[concurrency-interest] RFR: 8065804: JEP171:Clarifications/corrections for fence intrinsics

David Holmes davidcholmes at aapt.net.au
Tue Dec 9 16:36:30 EST 2014


The "thorn" is the need for the barriers in the readers not the writers. (or
perhaps as well as the writers in some cases - that is part of the problem.)

David
  -----Original Message-----
  From: concurrency-interest-bounces at cs.oswego.edu
[mailto:concurrency-interest-bounces at cs.oswego.edu]On Behalf Of Oleksandr
Otenko
  Sent: Wednesday, 10 December 2014 6:34 AM
  To: dholmes at ieee.org; Hans Boehm
  Cc: core-libs-dev; concurrency-interest at cs.oswego.edu
  Subject: Re: [concurrency-interest] RFR: 8065804:
JEP171:Clarifications/corrections for fence intrinsics


  Is the thorn the many allowed outcomes, or the single disallowed outcome?
(eg order consistency is too strict for stores with no synchronizes-with
between them?)

  Alex



  On 26/11/2014 02:10, David Holmes wrote:

    Hi Hans,
    Given IRIW is a thorn in everyone's side and has no known useful
benefit, and can hopefully be killed off in the future, lets not get bogged
down in IRIW. But none of what you say below relates to
multi-copy-atomicity.

    Cheers,
    David
      -----Original Message-----
      From: hjkhboehm at gmail.com [mailto:hjkhboehm at gmail.com]On Behalf Of
Hans Boehm
      Sent: Wednesday, 26 November 2014 12:04 PM
      To: dholmes at ieee.org
      Cc: Stephan Diestelhorst; concurrency-interest at cs.oswego.edu;
core-libs-dev
      Subject: Re: [concurrency-interest] RFR: 8065804:
JEP171:Clarifications/corrections for fence intrinsics


      To be concrete here, on Power, loads can normally be ordered by an
address dependency or light-weight fence (lwsync).  However, neither is
enough to prevent the questionable outcome for IRIW, since it doesn't ensure
that the stores in T1 and T2 will be made visible to other threads in a
consistent order.  That outcome can be prevented by using heavyweight fences
(sync) instructions between the loads instead.  Peter Sewell's group
concluded that to enforce correct volatile behavior on Power, you
essentially need a a heavyweight fence between every pair of volatile
operations on Power.  That cannot be understood based on simple ordering
constraints.


      As Stephan pointed out, there are similar issues on ARM, but they're
less commonly encountered in a Java implementation.  If you're lucky, you
can get to the right implementation recipe by looking at only reordering, I
think.




      On Tue, Nov 25, 2014 at 4:36 PM, David Holmes
<davidcholmes at aapt.net.au> wrote:

        Stephan Diestelhorst writes:
        >
        > David Holmes wrote:
        > > Stephan Diestelhorst writes:
        > > > Am Dienstag, 25. November 2014, 11:15:36 schrieb Hans Boehm:
        > > > > I'm no hardware architect, but fundamentally it seems to me
that
        > > > >
        > > > > load x
        > > > > acquire_fence
        > > > >
        > > > > imposes a much more stringent constraint than
        > > > >
        > > > > load_acquire x
        > > > >
        > > > > Consider the case in which the load from x is an L1 hit, but
a
        > > > > preceding load (from say y) is a long-latency miss.  If we
enforce
        > > > > ordering by just waiting for completion of prior operation,
the
        > > > > former has to wait for the load from y to complete; while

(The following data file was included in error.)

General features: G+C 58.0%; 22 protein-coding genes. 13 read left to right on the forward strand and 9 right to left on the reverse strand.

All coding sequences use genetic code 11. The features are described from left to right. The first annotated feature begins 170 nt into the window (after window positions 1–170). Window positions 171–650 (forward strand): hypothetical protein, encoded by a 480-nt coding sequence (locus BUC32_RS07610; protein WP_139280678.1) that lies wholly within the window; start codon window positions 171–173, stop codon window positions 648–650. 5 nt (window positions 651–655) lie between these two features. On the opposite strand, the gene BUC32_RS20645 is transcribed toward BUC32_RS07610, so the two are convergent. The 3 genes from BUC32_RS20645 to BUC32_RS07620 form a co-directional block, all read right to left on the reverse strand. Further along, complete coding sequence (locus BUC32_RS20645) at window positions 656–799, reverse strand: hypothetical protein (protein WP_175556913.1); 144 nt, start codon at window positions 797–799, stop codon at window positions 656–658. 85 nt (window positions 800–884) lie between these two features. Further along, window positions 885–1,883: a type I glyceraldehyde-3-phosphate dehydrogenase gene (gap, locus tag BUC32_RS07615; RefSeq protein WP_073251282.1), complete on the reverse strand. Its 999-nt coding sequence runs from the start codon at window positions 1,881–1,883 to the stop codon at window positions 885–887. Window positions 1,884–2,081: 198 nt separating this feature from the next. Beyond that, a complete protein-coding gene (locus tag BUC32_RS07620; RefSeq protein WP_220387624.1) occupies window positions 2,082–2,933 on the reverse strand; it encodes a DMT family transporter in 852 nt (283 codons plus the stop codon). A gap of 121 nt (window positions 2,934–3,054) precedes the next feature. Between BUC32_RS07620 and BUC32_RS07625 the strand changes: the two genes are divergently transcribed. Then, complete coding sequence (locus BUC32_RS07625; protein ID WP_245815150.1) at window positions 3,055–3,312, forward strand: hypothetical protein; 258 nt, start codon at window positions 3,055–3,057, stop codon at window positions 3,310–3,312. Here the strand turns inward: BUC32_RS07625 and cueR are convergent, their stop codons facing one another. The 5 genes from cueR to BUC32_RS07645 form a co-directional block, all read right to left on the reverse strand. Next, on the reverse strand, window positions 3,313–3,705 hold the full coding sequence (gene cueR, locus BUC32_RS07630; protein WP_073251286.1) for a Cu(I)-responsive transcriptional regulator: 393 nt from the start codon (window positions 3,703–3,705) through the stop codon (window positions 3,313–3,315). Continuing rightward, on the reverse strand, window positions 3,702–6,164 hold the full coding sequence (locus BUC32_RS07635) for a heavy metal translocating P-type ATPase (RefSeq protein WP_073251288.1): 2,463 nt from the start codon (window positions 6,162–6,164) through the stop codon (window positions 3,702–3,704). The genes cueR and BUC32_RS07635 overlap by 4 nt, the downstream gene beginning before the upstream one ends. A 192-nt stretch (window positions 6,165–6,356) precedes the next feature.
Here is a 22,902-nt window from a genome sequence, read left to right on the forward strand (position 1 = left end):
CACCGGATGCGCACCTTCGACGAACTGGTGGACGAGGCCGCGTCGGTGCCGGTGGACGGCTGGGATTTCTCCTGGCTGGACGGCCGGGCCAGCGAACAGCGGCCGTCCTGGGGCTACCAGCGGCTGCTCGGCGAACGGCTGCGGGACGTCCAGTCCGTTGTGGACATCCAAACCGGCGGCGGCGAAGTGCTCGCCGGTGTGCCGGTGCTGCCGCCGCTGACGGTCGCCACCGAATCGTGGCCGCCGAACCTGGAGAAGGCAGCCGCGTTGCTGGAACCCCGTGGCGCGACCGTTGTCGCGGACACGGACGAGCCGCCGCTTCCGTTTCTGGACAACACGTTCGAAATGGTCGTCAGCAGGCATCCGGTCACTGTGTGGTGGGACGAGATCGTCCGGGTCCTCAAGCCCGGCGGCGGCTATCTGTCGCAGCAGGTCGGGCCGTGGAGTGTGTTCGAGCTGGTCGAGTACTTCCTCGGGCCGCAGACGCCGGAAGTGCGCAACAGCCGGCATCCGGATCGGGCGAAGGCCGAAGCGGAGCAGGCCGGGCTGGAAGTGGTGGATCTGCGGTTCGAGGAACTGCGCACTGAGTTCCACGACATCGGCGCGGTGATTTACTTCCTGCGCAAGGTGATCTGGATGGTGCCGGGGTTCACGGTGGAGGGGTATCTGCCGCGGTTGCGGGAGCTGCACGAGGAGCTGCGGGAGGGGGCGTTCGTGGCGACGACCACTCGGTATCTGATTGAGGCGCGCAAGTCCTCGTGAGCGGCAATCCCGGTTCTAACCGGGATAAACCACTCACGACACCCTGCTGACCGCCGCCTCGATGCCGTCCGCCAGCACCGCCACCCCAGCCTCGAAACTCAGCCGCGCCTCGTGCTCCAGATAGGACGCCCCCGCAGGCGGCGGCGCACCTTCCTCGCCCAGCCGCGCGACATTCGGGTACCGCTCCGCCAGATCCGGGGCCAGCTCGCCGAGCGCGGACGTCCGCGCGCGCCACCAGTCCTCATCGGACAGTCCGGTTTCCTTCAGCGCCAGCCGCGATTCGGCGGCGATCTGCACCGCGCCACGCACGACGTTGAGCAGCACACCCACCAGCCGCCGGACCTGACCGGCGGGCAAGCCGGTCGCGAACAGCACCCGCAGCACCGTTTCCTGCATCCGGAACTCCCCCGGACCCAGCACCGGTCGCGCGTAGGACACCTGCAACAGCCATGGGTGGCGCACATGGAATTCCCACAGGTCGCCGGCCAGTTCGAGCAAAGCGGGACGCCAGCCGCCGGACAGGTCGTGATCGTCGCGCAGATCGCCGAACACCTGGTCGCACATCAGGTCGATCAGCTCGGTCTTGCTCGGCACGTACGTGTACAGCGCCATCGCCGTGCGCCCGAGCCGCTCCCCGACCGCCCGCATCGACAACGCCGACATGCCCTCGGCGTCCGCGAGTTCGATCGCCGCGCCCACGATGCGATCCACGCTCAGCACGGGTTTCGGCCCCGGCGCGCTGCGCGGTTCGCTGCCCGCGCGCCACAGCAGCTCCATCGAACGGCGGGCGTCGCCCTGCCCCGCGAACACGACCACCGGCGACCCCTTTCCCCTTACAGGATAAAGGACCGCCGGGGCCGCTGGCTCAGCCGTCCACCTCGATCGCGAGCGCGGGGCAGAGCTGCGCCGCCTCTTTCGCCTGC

the
        > > > > latter doesn't.  I find it hard to believe that this doesn't
leave
        > > > > an appreciable amount of performance on the table, at least
for
        > > > > some interesting microarchitectures.
        > > >
        > > > I agree, Hans, that this is a reasonable assumption.
Load_acquire x
        > > > does allow roach motel, whereas the acquire fence does not.
        > > >
        > > > >  In addition, for better or worse, fencing requirements on
at least
        > > > >  Power are actually driven as much by store atomicity
issues, as by
        > > > >  the ordering issues discussed in the cookbook.  This was
not
        > > > >  understood in 2005, and unfortunately doesn't seem to be
        > amenable to
        > > > >  the kind of straightforward explanation as in Doug's
cookbook.
        > > >
        > > > Coming from a strongly ordered architecture to a weakly
ordered one
        > > > myself, I also needed some mental adjustment about store
(multi-copy)
        > > > atomicity.  I can imagine others will be unaware of this
difference,
        > > > too, even in 2014.
        > >
        > > Sorry I'm missing the connection between fences and multi-copy
        > atomicity.
        >
        > One example is the classic IRIW.  With non-multi copy atomic
stores, but
        > ordered (say through a dependency) loads in the following example:
        >
        > Memory: foo = bar = 0
        > _T1_         _T2_         _T3_                              _T4_
        > st (foo),1   st (bar),1   ld r1, (bar)                      ld
r3,(foo)
        >                           <addr dep / local "fence" here>   <addr
dep>
        >                           ld r2, (foo)                      ld r4,
(bar)
        >
        > You may observe r1 = 1, r2 = 0, r3 = 1, r4 = 0 on non-multi-copy
atomic
        > machines.  On TSO boxes, this is not possible.  That means that
the
        > memory fence that will prevent such a behaviour (DMB on ARM) needs
to
        > carry some additional oomph in ensuring multi-copy atomicity, or
rather
        > prevent you from seeing it (which is the same thing).


        I take it as given that any code for which you may have ordering
        constraints, must first have basic atomicity properties for loads
and
        stores. I would not expect any kind of fence to add
multi-copy-atomicity
        where there was none.

        David


        > Stephan
        >
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